Mandelson's third way on tuition fees

Mandelson says that Labour would have increased fees but would "never have trebled" them.

Peter Mandelson's comments on Ed Miliband at last night's Progress event have received a lot of attention this morning but some of his most revealing remarks were on another subject: tuition fees.

Mandelson conceded that Labour would have increased tuition fees but added: "We would never have trebled them and cut the teaching grant by so much." The Tories have often pointed out that Labour commissioned the Browne Review, implying that the opposition would have adopted the same policy, but Mandelson's comments suggest that Labour could have charted a third way.

Had the coalition not chosen to triple fees to £9,000 - the highest public university fees in the world - it could at least have minimised the tuition fees fiasco. The cost to the state would have been no greater since ministers would have been required to provide fewer subsidised loans (many of which will never be paid back in full), and the charge that students from poorer backgrounds will be deterred from applying would not be so strong. It was the coalition's decision to slash the teaching grant by 80 per cent that prompted around two-thirds of universities to charge the maximum £9,000 a year.

Mandelson was also right to call for Labour to "revolutionise its funding sources". As I've pointed out before, the party is now an almost wholly owned subsidiary of the trade unions. Back in 1994, when Tony Blair became Labour leader, the unions accounted for just a third of the party's annual income. They now account for more than 60 per cent.

In the last quarter, private donations represented just £59,503 (2 per cent) of Labour's £2,777,519 income. Just two individuals donated to the party, one of whom was Alastair Campbell. By contrast, union donations accounted for 90 per cent of all funding. I'm a strong supporter of the trade union link, but it's unhealthy for a progressive political party to be so dependent on a few sources of income. Mandelson was right to argue that Labour must widen its funding base as a matter of urgency.

George Eaton is political editor of the New Statesman.

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PMQs review: Emily Thornberry triumphs over Brexit

The shadow foreign secretary skewered Theresa May's stand-in David Lidington. 

Two years ago, when Emily Thornberry was forced to resign from Ed Miliband's shadow cabinet over her white van tweet, few would have expected her to return to the frontbench. Today, she led her party at Prime Minister's Questions. Jeremy Corbyn has appointed his Islington neighbour as his stand-in when he or Theresa May is absent. With both the Prime Minister and Philip Hammond abroad, Thornberry faced David Lidington, the hitherto obscure Leader of the Commons.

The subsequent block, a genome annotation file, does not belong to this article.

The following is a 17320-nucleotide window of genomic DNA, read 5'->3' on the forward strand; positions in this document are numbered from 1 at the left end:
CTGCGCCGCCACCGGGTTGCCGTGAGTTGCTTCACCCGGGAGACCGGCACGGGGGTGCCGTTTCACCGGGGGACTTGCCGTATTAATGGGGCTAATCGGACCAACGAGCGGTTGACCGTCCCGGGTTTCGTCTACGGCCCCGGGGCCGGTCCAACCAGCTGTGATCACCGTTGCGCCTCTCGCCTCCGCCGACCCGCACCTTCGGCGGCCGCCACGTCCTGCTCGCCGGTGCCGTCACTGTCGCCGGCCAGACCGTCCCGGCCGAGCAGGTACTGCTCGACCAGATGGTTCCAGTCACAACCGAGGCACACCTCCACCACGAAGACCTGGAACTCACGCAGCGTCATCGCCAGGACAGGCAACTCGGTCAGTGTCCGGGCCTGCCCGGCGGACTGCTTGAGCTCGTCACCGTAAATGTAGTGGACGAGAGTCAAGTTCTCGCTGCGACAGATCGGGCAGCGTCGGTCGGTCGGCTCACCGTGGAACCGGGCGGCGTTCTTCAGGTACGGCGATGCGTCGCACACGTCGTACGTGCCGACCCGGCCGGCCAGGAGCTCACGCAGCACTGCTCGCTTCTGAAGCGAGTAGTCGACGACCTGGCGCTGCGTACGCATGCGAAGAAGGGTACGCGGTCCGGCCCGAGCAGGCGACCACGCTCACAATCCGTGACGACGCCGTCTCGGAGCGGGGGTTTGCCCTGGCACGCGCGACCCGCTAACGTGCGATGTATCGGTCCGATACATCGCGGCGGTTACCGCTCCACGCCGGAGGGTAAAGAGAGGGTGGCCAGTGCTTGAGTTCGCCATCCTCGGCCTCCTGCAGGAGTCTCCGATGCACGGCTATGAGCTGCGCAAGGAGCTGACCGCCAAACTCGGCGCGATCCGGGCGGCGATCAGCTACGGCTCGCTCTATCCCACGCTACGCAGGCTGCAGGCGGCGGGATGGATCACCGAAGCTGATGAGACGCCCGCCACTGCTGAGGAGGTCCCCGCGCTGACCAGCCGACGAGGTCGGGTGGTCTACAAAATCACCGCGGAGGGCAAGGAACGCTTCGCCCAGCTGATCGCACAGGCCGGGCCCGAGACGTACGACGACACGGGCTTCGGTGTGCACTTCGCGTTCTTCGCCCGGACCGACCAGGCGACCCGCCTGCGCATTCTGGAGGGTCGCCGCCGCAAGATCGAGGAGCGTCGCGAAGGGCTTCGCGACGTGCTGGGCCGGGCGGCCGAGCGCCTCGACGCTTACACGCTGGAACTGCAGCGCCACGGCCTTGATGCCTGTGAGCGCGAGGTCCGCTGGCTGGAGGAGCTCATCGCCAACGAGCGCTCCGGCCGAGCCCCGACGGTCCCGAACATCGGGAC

Thornberry, a former barrister, arrived with a reputation as a strong parliamentary performer. It was one enhanced today. From her first question, the shadow foreign secretary was in control. "Does the government want the UK to remain part of the customs union?" As Thornberry anticipated, Lidington was unable to say, merely promising "additional clarity about our position at the earliest opportunity". 

Rather than relenting (as Corbyn sometimes does), Thornberry pressed her advantage. "Does he still agree with himself?” she asked after quoting a doom-laden warning from the pro-Remain Lidington. "There has been a referendum since February," he retorted, warning that it would be harmful to the "national interest" to provide a "detailed exposition of our negotiating position". With pantomime theatricality, an exasperated Thornberry replied: “Dear, oh dear. We’re not asking for details, we’re asking about a central plant of the negotiation."

When she turned to the status of the Irish border, Lidington was similarly hamstrung. "There is good will on all those sides to try and reach a solution," was all he could promise. The Leader of the House wasn't hiding the answers; he doesn't know the answers. 

Thornberry's line of attack was aided by rare clarity on the Labour side. The opposition, she declared, supported customs union membership. By contrast, "we have a government that cannot tell us the plan because they do not have a plan." Thornberry ended by once again torturing Lidington with his own words: "In February, the Leader of the House said what he was hearing about from the Leave campaign was confusing, contradictory nonsense. My final question is this: are we hearing anything different from this government today?" Lidington's retort fell flat: "[Labour's] quarrelling like Mutiny on the Bounty re-shot by the Carry On team". From the gallery above, Thornberry's spin doctor Damian McBride smiled at a job well done. 

The odds on Lidington succeeding May are unlikely to have shortened. But Thornberry, a Corbyn loyalist, has shown why it would be hasty to write her off. 

George Eaton is political editor of the New Statesman.